An infestation of oriental fruit flies has struck Morgan Hill, with official word coming from the Santa Clara County Department of Agriculture Thursday afternoon.
“It’s a very serious pest and can be very destructive,” said Kevin O’Day the county’s agriculture commissioner.
The California Secretary of Agriculture issued a proclamation declaring an emergency Friday that authorizes the eradication process. O’Day said it’s not a quarantine – wherein local crops cannot be moved – but an infestation that he predicts will be solved with an eradication process.
Workers will treat an area of approximately 16-square miles as part of this eradication effort. The treatment area is roughly bounded by Cochrane Road on the north, Hill Road on the east, San Martin Avenue on the south, and Oak Glen Avenue on the west.
Four flies were found in the area of Tennant Avenue and Monterey Road in Morgan Hill – the first was found in an insect detection trap (part of the state’s early detection program) Monday and confirmed by the California Department of Food and Agriculture in Sacramento Tuesday; a second fly was found Tuesday after more traps were laid; and the third fly was located Wednesday.
The oriental fruit fly is not native to the continental United States – it’s native to Southern Asia. It has the ability to infest more than 230 host plants from peaches to plums to peppers to cucumbers, said O’Day. He said that infestations have occurred in California over the last 30 years and have been successfully wiped out before any critical damage. The fruit fly is typically found in urban areas, he said, because they “hitchhike” on fruit that is from an infested area such as Hawaii or the Philippines.
In the past few weeks, this invasive pest has also been found in the Orange County, according to the county.
The tiny flies – about the size of a pin head – burrow inside fruit, lay eggs and populate. If not eradicated, they threaten a multimillion dollar industry.
The next step is for traps to be set in the area of Tennant and Monterey and several miles out.
“Every grower is always concerned and aware of invasive species, more so than the general public. Because of where Santa Clara County is, we have international travelers and trade and a population that is highly mobile, so we’re at risk for evasive species and hitchhiking pests,” O’Day said.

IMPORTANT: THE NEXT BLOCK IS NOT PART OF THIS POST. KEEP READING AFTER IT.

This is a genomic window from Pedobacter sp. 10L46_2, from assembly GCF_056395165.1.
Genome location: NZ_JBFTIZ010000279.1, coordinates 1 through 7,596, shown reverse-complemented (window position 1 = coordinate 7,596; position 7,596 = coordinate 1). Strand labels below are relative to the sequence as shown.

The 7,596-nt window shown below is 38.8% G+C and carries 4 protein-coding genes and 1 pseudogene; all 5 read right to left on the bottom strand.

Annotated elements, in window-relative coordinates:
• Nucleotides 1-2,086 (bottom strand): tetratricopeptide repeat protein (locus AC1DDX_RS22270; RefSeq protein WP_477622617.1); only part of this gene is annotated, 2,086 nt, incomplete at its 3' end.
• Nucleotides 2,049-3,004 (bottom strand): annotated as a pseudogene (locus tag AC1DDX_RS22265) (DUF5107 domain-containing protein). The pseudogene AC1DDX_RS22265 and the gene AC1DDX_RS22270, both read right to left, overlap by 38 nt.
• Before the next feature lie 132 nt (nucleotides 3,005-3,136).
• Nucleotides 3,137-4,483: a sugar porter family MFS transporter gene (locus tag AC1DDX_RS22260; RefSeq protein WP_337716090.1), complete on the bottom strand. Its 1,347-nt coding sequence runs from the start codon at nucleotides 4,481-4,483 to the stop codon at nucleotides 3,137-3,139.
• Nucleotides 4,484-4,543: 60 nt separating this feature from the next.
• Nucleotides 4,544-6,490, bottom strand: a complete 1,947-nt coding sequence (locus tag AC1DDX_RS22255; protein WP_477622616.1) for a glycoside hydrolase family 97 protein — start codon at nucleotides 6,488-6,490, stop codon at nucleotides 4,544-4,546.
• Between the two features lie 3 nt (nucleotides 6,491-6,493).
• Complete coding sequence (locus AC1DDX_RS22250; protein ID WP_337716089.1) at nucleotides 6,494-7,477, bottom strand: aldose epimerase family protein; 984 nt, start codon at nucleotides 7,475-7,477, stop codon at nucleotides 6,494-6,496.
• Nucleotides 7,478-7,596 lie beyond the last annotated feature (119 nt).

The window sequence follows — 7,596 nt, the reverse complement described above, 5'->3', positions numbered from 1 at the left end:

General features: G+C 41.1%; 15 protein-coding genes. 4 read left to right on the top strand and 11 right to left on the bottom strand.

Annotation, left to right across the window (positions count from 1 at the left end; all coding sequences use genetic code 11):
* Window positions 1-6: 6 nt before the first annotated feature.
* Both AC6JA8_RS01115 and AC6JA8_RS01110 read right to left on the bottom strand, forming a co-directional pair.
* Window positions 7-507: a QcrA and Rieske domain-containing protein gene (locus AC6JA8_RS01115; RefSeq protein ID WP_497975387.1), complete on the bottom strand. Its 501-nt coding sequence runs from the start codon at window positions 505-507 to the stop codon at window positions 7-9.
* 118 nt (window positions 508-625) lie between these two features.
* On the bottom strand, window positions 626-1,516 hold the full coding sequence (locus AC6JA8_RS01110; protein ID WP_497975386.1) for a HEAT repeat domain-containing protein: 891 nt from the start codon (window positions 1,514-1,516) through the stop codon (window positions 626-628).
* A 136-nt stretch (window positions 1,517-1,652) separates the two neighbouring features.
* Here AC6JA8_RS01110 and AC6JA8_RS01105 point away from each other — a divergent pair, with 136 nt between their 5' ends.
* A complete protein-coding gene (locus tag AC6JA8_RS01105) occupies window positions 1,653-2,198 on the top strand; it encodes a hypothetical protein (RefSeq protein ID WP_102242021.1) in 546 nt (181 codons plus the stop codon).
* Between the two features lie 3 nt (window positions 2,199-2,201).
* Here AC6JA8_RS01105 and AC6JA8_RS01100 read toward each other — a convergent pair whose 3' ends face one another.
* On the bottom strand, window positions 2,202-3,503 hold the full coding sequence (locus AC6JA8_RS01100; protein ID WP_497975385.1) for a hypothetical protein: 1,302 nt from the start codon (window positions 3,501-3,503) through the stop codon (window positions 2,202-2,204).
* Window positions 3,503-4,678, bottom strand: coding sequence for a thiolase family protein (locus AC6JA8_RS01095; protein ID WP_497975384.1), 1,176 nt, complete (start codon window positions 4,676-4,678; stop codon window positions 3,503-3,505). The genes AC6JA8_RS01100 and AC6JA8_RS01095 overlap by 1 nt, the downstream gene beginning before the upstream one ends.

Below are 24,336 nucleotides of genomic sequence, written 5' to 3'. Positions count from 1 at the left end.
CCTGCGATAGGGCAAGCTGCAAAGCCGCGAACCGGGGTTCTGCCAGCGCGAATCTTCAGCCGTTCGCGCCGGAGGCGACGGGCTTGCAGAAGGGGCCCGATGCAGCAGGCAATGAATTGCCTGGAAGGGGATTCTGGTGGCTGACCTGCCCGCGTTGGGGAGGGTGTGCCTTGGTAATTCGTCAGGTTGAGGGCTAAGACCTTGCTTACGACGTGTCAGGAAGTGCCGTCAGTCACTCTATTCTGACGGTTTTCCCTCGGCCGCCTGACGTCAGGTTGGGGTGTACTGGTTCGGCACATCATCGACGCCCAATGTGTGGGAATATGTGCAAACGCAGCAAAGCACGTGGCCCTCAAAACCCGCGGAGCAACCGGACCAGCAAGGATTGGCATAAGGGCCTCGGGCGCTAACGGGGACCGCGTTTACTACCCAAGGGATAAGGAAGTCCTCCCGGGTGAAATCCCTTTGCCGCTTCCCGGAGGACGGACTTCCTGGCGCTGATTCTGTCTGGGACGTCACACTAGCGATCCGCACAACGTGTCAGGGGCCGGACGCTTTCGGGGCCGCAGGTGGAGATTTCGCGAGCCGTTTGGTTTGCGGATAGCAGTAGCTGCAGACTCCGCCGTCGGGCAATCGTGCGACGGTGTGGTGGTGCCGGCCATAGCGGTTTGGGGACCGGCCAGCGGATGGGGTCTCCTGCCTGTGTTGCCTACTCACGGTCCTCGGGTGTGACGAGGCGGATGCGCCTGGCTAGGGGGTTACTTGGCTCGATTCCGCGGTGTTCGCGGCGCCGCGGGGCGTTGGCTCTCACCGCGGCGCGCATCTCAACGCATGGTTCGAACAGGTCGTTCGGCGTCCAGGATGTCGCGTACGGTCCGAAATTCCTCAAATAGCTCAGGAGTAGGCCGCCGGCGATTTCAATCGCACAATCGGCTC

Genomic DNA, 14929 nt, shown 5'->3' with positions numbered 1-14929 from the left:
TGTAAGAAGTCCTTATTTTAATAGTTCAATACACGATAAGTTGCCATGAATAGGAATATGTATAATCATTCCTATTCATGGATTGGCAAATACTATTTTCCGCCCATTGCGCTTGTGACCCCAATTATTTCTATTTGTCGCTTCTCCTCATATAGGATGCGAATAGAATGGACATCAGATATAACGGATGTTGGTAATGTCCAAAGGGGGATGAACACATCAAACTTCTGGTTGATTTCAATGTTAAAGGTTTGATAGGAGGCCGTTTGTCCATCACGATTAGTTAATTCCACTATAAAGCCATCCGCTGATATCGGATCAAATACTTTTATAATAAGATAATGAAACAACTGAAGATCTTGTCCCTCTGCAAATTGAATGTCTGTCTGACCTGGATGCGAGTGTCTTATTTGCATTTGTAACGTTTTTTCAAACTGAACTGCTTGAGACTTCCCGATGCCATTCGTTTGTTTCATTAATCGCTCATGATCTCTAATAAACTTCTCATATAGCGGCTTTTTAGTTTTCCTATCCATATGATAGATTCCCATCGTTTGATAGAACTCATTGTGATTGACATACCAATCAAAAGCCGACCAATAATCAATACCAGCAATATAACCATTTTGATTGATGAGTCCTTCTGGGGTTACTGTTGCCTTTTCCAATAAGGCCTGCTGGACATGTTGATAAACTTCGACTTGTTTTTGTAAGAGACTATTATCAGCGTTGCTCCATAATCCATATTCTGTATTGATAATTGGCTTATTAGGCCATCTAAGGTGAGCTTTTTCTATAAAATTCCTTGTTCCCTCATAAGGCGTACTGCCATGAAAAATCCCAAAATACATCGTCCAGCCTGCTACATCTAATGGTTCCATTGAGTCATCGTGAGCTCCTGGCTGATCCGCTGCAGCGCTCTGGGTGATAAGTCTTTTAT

Treament for the oriental fruit fly is a kind of bate station with thick geli substance of female insect pheromones and pesticides that attracts the male fruit fly. That substance is placed high in the air on trees along streets in the area and telephone polls.
“The male fruit fly lands on the goopy spot and it dies, so the female can’t lay eggs, so the population collapses,” O’Day said. That treatment will go on for about a month, until the species in eradicated altogether.
The last infestation in the county was in Milpitas in 2010 causing major concern, and it was fully eradicated in July 2011, according to the county.
O’Day reminds people that it’s extremely important to not bring any fruits or vegetables home from your travels, unless they have been properly treated or cleared by an authorized agricultural official.
If three more flies are found in the area, Santa Clara County will enter an official quarantine. With 50 traps set up every square mile, Jennifer Scheer, director of the Santa Clara County Farm Bureau, said it’s only a matter of days before the county will determine whether or not a quarantine will be issued.
Farmers in Morgan Hill wait nervously for the verdict. Ian Teresi of George Chiala Farms said the quarantine would be a “double whammy” of destruction – hitting farmers on all sides by rotting their crops, placing a hold on shipment and costing each grower thousands of dollars for the spray treatment.
“These flies are pretty ferocious and reproduce pretty fast,” Teresi said. “It’s devastating any way you look at it.” The four-week spray treatment would cost each farmer $160 per acre, Teresi said. With about 60 acres of bell pepper crops, Teresi would be looking at a $9,000, not to mention the money lost from rotted crops.
Ben Scorcer, a wine grape grower in San Martin, said he’s crossing his fingers that the infestation gets under control soon before it gets worse.
“It’s so important that this thing is taken care of before it expands out to all of the agricultural community,” Scorcer said.